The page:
My guess is I got Lyme somewhere between 2006 to 2009. I was not taken seriously and my diagnoses were all over the place. I was told I had various cancers, ALS, MS, advanced scleroderma, diabetes — every health problem on the planet. What complicated it further, is that I was becoming addicted to benzodiazepines at this time. Doctors would constantly give me anti-anxiety medication and I’m a very addictive person. It turned into another huge monster. Several times in my journey with illness, I didn’t know whether I should be going to rehab, a hospital, or a psych ward. That sort of nightmare is why I think this story needs to be told. There’s shame around all of these things: physical illness, mental illness, addiction. Add a woman of color and of a different culture to it, and you end up with infinite amounts of shame. It’s not useful for us to go through these experiences and not talk about them. Esme and I met through Lyme Disease, for example.

It’s not useful for us to go through these experiences and not talk about them.

Given that so many human rights are under attack, what do you read that helps you keep it together?

My media diet is so bleak right now. I end up reading a lot of awful things just to see what the alt-right is doing. I like to keep an eye on them! I’m like, “What is Richard Spencer saying? Alex Jones? Bill Mitchell?” Fucking assholes. I’m in a moment of trauma and my media diet reflects that, but I am also trying to be vigilant. It’s a combination of everything. I love Brain Pickings, Electric Literature, Largehearted Boy, The Paris Review Daily, The Offing, New Yorker’s Pageturner, Guernica, Buzzfeed Reader and Book Riot, among others.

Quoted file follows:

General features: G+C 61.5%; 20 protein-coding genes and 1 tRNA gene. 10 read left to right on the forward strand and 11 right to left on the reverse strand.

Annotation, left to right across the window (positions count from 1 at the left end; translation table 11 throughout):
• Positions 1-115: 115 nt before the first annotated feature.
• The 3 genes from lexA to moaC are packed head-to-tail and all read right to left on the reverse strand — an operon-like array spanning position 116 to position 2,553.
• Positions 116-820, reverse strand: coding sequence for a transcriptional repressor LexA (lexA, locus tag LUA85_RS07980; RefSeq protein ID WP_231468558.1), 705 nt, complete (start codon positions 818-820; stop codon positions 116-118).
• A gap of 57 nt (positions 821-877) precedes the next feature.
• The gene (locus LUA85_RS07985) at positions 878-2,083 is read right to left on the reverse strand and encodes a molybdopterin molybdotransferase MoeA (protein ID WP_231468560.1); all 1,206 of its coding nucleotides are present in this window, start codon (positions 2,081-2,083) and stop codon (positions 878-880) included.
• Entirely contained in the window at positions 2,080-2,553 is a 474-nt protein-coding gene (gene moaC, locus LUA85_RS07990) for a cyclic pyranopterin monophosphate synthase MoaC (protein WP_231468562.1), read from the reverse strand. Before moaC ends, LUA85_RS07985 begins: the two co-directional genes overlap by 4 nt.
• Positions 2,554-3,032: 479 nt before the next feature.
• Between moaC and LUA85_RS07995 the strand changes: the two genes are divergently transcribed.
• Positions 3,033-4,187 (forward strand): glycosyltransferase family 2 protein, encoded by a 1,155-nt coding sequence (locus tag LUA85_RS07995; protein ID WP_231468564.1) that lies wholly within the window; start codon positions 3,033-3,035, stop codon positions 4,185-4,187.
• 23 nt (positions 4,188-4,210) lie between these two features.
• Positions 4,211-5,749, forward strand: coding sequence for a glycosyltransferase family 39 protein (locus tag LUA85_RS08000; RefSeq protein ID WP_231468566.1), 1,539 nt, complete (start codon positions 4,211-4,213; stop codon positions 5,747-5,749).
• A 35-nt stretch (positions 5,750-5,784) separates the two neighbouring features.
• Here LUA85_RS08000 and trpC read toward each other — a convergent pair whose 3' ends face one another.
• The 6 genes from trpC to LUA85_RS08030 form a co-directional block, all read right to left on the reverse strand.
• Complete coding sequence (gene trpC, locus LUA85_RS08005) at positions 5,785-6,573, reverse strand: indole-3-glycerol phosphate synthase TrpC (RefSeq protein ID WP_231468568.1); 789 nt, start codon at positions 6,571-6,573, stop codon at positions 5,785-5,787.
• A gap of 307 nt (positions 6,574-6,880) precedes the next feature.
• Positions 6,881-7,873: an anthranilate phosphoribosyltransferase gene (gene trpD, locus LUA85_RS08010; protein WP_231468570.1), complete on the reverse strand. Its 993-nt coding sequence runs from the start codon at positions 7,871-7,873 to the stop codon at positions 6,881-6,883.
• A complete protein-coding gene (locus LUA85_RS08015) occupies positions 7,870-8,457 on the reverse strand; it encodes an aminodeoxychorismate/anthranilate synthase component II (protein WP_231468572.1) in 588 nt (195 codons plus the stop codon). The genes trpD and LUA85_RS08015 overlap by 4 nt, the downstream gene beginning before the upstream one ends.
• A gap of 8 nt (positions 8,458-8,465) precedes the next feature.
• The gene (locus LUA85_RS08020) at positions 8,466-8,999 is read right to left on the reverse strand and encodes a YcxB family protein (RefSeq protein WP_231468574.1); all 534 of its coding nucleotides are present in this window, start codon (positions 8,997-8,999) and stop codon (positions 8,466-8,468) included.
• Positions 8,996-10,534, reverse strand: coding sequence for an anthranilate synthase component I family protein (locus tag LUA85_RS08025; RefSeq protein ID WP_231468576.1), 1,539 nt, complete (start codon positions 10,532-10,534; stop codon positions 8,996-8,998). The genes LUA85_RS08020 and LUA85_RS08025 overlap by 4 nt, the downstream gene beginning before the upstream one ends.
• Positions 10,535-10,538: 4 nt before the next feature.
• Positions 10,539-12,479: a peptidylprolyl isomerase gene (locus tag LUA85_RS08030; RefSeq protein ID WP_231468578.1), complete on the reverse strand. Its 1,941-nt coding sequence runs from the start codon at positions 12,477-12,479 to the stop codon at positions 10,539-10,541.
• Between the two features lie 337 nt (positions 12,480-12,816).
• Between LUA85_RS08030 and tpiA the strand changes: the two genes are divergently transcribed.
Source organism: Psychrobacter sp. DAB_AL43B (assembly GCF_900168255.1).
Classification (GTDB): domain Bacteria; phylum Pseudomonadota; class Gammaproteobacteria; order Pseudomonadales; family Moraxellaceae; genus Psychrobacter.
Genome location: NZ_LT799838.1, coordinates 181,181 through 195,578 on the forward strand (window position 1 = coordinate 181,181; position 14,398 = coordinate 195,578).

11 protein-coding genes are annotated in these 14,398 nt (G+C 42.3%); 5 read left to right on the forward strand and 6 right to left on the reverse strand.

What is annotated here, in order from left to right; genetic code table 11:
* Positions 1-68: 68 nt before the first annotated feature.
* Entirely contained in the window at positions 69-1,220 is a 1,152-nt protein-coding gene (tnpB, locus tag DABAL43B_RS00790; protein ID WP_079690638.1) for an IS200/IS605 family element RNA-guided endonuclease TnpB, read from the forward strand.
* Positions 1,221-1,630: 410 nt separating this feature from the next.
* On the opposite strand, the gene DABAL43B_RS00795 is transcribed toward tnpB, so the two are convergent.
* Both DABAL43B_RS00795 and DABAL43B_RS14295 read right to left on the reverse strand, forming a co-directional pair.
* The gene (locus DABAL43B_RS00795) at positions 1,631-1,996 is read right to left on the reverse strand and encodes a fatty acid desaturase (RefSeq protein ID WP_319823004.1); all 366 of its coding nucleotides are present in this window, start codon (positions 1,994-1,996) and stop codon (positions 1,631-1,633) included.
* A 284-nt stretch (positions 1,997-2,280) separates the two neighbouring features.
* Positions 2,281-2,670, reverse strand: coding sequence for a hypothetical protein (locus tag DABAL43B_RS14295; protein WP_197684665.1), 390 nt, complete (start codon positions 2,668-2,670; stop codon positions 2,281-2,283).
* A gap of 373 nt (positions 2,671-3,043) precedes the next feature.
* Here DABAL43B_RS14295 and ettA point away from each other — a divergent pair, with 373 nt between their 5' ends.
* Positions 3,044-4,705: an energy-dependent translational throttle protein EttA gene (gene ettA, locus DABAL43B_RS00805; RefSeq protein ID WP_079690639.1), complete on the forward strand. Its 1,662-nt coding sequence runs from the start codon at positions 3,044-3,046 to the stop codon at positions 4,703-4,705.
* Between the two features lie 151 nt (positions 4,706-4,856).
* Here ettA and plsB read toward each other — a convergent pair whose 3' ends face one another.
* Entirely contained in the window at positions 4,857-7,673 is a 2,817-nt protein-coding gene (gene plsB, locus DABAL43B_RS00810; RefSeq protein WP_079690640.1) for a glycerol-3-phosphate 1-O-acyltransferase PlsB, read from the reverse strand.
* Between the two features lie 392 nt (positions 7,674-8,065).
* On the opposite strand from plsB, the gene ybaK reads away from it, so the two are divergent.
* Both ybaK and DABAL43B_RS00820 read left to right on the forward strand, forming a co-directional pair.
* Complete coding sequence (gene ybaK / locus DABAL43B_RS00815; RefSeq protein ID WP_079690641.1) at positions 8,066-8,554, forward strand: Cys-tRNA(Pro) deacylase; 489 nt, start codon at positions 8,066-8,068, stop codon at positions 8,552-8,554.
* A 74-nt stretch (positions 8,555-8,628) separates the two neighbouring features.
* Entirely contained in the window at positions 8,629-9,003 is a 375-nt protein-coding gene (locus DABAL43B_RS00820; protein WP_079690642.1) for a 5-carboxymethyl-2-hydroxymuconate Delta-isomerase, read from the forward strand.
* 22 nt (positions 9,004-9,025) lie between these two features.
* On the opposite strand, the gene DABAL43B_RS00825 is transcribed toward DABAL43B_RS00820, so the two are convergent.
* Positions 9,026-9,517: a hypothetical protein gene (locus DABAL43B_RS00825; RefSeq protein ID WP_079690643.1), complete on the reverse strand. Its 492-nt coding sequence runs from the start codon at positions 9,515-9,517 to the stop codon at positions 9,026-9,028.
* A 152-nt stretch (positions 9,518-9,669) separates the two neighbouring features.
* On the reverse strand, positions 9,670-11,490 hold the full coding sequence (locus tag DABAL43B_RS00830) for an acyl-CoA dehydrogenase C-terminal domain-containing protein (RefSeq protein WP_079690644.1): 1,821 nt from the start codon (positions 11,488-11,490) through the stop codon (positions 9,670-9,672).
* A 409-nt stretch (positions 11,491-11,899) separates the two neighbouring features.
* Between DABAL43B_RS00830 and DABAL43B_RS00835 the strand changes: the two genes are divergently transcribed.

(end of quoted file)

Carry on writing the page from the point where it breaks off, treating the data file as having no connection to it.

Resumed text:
Do you have any reading rituals?

I try to read two times a day. When I wake up and before I go to bed. And one tends to be something for my work, the other is just for pleasure. There’s a wonderful book of poems by Chiwan Choi called The Yellow House that I’ve just fallen in love with.

Are there specific books that are fortifying you on your journey?

Clarice Lispector is one of those authors that I can’t get enough of. Forthcoming books by mentors of mine Victoria Redel and Danzy Senna are knocking me out. There are so many contemporary writers that I think are amazing but I can’t just pick one…Don’t make me! It gives me anxiety trying to remember them all. But I’ll write about it and always make sure people know in the end. I’m not shy about many things, least of all books!

I’m in a moment of trauma, but I am also trying to be vigilant.

For more about Porochista, click here and follow @PKhakpour on Twitter.

Photography by Caroline Donofrio & Uli Beutter Cohen.